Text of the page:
Updated: Dec 10, 2022
By Brenda Riojas I Start Wondering Columnist
Hurricane season makes me worry. I dread the unpredictable, capricious nature of these storms fueled by warm waters, moist air, spiraling winds. Be prepared, we’re reminded.
However, it’s not just this season that presents such uncertainty. Throughout our daily pilgrimage, a host of unknown storms bully their way into our peace. The pandemic certainly terrorized the world in 2020 and continues to keep us on alert.
Yet what we find in these moments is a greater need for community – for our presence to give strength to one another, for our creativity to keep afloat, for others to literally and figuratively embrace us. As women with multiple roles – daughters, sisters, mothers, aunts, caregivers, co-workers, friends – we often run to the side of those who need us. How can we sustain each other, give each other shelter from the storms?
Pope Francis, in his Moment of Prayer before the world on March 27, 2020, reminded us we must work together especially during crises. “Like the disciples in the Gospel we were caught off guard by an unexpected, turbulent storm,” he said. “We have realized that we are on the same boat, all of us fragile and disoriented, but at the same time important and needed, all of us called to row together, each of us in need of comforting the other.”
Years earlier, in his 2017 TED Talk titled “Why the only future worth building includes everyone,” the pope spoke about our need for one another. He called for a revolution that begins with an “us.” This is a revolution of tenderness, which he describes as, “… a movement that starts from our heart and reaches the eyes, the ears, and the hands.” Tenderness comforts others and takes care of those in need.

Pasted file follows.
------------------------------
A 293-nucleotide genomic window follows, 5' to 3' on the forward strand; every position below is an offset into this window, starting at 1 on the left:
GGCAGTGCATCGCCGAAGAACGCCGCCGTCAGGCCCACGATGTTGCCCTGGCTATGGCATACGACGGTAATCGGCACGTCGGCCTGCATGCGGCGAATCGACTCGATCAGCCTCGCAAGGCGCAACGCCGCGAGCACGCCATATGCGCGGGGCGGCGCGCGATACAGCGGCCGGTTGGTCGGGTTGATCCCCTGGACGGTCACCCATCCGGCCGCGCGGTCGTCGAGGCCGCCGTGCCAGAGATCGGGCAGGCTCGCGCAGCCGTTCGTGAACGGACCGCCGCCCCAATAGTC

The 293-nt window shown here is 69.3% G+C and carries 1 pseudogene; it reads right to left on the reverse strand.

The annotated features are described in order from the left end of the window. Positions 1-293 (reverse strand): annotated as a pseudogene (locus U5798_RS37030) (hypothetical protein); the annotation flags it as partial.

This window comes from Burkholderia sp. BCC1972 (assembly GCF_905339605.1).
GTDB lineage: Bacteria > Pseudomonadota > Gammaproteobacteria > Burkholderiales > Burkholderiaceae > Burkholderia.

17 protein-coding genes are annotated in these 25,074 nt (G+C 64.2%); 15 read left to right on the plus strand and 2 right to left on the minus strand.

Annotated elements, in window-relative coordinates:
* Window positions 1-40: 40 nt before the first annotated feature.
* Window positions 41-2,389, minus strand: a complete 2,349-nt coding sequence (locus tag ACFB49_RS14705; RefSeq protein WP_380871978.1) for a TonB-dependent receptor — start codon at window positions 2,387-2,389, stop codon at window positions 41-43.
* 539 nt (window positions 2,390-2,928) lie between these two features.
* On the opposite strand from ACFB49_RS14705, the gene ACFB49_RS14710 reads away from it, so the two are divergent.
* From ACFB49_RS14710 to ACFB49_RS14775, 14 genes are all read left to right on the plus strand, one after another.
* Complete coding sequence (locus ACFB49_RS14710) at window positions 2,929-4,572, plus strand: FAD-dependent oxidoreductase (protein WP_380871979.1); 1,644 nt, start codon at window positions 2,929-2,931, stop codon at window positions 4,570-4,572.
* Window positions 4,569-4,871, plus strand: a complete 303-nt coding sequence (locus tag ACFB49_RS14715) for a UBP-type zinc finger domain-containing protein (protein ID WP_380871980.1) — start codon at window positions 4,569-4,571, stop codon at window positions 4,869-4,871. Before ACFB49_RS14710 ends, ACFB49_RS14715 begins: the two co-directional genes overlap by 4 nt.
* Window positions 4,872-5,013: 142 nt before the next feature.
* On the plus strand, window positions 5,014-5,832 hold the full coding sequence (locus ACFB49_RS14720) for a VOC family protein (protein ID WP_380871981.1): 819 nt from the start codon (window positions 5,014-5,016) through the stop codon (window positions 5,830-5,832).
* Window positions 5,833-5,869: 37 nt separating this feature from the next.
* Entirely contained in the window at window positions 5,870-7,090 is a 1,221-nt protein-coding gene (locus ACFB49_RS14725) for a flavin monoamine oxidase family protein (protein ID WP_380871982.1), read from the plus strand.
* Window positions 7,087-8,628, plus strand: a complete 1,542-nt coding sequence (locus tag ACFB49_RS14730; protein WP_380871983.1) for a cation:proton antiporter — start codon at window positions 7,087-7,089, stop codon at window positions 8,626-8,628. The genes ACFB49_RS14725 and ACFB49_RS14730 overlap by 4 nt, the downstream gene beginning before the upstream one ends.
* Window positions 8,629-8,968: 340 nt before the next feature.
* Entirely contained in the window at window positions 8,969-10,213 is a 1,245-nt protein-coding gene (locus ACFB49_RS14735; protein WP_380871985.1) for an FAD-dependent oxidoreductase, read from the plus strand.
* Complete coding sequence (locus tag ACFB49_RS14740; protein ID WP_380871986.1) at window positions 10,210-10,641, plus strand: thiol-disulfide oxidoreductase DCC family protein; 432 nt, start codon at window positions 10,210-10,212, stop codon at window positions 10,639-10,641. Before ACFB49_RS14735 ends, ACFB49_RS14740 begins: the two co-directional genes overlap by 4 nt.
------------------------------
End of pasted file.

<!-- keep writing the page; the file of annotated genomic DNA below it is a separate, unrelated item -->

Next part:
Building Creative Community
When we think about creativity, we might initially think about the art of making, design, or even problem-solving. Let us not forget about the creativity we bring to relationships, to the encounter with one another.
In these encounters, in this building of our community, it is my hope that we can find ways to lift each other up. Together we can raise our smiles like the sunflowers to the sun, and rest at night, so we are ready to start each day again con animo, echándole ganas (with enthusiasm, giving it our all).
This is one of the main reasons I am grateful to be a part of the I Start Wondering team. We are each looking for ways to share, grow, to build community.
Recognizing that we learn from one another, we nudge each other on the journey forward. We help one another open doors and windows to new possibilities, pulling open the shades when moments of darkness, doubt, and despair try to take hold. We accompany each other and find ways to uplift and heal. We impart our stories and lessons learned, our failures and successes. By trusting in the abundance that life offers, we find ways to share, to bring forth joy from each moment.
Count it all joy, St. James tells us. But sometimes, when the clouds are heavy, counting it all joy takes effort. It takes a friend or a loved one to help see the joy. No matter our age or the season in which we find ourselves, wouldn’t you rather be a joy maker–a Tigger–and not an Eeyore?